I have two light switches in my bathroom. I'd like to swap the lights that they operate with each other.

I have no experience with this kind of thing, but I'm hoping the proximity of the two switches makes it simpler.

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    This is unlikely to be easy for someone with no electrical or cable running experience. The proximity of them just means there is less drywall to rip up. – Steven Sep 13 '12 at 2:38
  • How close are the lights they control? Or do they do something like one turns on the fan and the other turns on the light in a shared vent? – Matthew Sep 13 '12 at 15:11
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    We really need to know what the wires inside of the boxes look like. – Brad Gilbert Sep 13 '12 at 21:12

Your honest statement, "I have no experience with this kind of thing," is both refreshing and cautionary. Electricity can be dangerous. Most of us who dabble in it have learned a good bit by watching those who are much more experienced. When in doubt, call a pro (or at least a well-seasoned amateur). What follows is not a recommendation for you to proceed. Think about getting more experienced help.

The switches can be switched. How difficult it is depends on how they are presently wired.

The switch on the left, Switch A, has a full circuit in the box, that is, a hot, neutral and ground, which powers the outlet. Switch A above it is probably on the same line and works by interrupting the hot current to the light it controls, Light One. The neutral and ground that feed the outlet are probably tied in to the controlled light. The question is, where does the switch on the right, Switch B, and the light it controls, Light Two, get their power?

If Light Two gets its power (hot and neutral) directly from the box that contains Switch A, and the line to Switch B is just a two wire hot line that Switch B either connects or disconnects to Light Two (back through the box containing Switch A), then the lines in Switch A's box that control both lights can be swapped to reverse the switches.

If Light Two draws its power directly from the box on the right (rather than through the Switch A box), you cannot reverse the controls without running a new line. The most likely solution is to open a channel in the wall between the two boxes and run a new line to Switch B. Then Switches A and B can be reassigned. The channel can then be patched with drywall tape and compound.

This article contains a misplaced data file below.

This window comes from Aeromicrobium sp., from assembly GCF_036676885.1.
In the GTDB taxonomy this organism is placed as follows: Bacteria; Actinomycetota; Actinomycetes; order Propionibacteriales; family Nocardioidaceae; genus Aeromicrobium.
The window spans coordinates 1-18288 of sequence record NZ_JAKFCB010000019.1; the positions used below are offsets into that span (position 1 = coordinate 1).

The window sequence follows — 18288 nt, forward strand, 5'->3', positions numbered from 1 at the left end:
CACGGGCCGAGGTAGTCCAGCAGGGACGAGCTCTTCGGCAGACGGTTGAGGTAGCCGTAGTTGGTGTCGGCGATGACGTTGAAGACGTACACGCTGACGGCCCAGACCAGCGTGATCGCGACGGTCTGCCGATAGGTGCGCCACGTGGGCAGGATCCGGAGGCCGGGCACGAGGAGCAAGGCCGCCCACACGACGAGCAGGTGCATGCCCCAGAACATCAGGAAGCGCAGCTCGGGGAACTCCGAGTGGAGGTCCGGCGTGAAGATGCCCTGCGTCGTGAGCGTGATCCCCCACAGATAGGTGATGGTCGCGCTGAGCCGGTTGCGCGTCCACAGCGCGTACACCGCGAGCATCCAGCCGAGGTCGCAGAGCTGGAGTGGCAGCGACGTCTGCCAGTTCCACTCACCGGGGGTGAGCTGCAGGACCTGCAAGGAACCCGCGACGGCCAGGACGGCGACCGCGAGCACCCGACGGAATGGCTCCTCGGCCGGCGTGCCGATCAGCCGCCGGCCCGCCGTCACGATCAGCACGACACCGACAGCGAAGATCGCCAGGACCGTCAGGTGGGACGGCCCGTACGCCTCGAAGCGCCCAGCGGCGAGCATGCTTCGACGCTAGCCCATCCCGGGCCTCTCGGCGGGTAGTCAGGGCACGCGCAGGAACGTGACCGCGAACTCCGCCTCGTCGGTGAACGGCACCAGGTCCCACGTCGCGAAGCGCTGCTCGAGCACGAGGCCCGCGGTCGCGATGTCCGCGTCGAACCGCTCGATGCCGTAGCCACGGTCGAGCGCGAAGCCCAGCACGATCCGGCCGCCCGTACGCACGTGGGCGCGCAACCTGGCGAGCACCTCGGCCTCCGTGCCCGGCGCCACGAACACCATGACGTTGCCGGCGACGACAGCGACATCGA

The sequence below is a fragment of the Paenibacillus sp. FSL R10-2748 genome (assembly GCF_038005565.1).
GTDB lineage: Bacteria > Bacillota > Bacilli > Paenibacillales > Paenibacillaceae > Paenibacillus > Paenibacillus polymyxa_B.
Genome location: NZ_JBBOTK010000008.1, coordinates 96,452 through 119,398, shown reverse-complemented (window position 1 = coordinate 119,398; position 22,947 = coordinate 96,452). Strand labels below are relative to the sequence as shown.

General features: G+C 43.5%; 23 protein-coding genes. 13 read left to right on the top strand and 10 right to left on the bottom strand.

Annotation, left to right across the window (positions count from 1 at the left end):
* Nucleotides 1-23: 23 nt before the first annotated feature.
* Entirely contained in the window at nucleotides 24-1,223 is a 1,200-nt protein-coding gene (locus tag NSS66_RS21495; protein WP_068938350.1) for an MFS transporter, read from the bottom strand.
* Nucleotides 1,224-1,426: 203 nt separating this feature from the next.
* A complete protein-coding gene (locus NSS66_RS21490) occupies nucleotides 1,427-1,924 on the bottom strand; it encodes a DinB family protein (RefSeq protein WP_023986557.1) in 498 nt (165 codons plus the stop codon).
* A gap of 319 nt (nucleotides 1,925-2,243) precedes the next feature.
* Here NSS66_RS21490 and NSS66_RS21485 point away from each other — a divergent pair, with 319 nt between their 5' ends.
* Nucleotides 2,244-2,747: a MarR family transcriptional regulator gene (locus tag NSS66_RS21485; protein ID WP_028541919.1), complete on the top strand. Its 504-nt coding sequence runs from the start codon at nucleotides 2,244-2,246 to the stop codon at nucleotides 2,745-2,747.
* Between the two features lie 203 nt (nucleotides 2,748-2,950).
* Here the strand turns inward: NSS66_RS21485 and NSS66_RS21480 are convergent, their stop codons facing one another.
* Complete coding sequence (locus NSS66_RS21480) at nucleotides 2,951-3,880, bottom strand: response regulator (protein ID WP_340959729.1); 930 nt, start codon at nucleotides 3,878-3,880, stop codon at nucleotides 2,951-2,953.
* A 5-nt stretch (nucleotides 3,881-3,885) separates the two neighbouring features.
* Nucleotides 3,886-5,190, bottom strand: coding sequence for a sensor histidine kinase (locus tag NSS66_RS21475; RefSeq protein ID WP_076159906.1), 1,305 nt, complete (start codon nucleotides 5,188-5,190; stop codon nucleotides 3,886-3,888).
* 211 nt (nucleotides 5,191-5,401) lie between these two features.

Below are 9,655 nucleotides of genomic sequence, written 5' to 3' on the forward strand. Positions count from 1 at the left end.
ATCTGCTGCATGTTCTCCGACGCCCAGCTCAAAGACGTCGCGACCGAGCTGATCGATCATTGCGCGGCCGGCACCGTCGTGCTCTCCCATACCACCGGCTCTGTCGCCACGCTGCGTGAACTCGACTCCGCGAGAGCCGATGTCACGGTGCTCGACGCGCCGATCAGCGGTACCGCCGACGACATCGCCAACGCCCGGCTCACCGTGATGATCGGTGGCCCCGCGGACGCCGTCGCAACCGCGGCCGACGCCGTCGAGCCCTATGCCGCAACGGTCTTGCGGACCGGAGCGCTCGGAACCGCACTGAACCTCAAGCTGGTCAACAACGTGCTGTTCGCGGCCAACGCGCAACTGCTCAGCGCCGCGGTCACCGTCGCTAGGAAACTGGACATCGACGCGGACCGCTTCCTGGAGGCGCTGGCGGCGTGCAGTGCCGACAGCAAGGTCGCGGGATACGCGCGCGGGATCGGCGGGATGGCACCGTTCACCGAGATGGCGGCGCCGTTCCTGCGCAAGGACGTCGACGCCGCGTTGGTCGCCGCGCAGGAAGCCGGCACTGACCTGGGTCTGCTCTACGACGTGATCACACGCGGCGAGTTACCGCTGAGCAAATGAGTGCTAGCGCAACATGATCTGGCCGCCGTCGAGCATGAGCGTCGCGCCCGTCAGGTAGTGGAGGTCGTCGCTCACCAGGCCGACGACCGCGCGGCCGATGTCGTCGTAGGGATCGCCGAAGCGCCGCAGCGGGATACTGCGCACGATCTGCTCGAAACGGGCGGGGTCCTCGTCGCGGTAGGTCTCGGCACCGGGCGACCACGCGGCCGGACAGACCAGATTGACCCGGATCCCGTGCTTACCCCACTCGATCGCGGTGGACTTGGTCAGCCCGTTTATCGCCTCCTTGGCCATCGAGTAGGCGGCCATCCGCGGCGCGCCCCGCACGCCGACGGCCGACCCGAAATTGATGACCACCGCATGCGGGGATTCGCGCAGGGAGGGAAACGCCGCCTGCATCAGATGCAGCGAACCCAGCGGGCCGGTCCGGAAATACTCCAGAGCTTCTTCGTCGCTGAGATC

The way to tell whether you have the easy or the hard setup is look in the box containing Switch B. If there is just one line with a black and white wire (and a bare ground), but no other wire, you have the easy setup. If there are two or more lines in Switch B box, you have the harder setup.

Exactly how to swap the wires is a bit complex, and if you do not already know how to do this, you really should have help.


If you cant pull down the wall its probably not going to be a friendly task. there is likely to be 2-4 studs between those 2 switches that you would have to drill through to swap wires. If you can get in to the celing or floor depending on where the wires were run you may be able to do it that way.

step 1 is to find how the wire runs from the switch to the light. if that light is under another level of the house its not going to be fun as it means tearing up the wall and running the wires that way. if you can get in to a crawl space or attic to get to the wires as they run from the light you can put a new section of wire on the switch end and pull it in to place as you pull up the old wire.

step 2 once you have a feed from the switch to the attic you can run the original wire from the light to the feed from the switch you want to activate that light. If you have a mobile with a veneer wood wall you may be able to pop the panels off and work on the wiring directly just depends on how the walls are built.

I have not covered the saftey, sizing etc this is just an overview of what would need to be done. most of that would require seeing the actual spot and having an idea of the code restrictions for your area.

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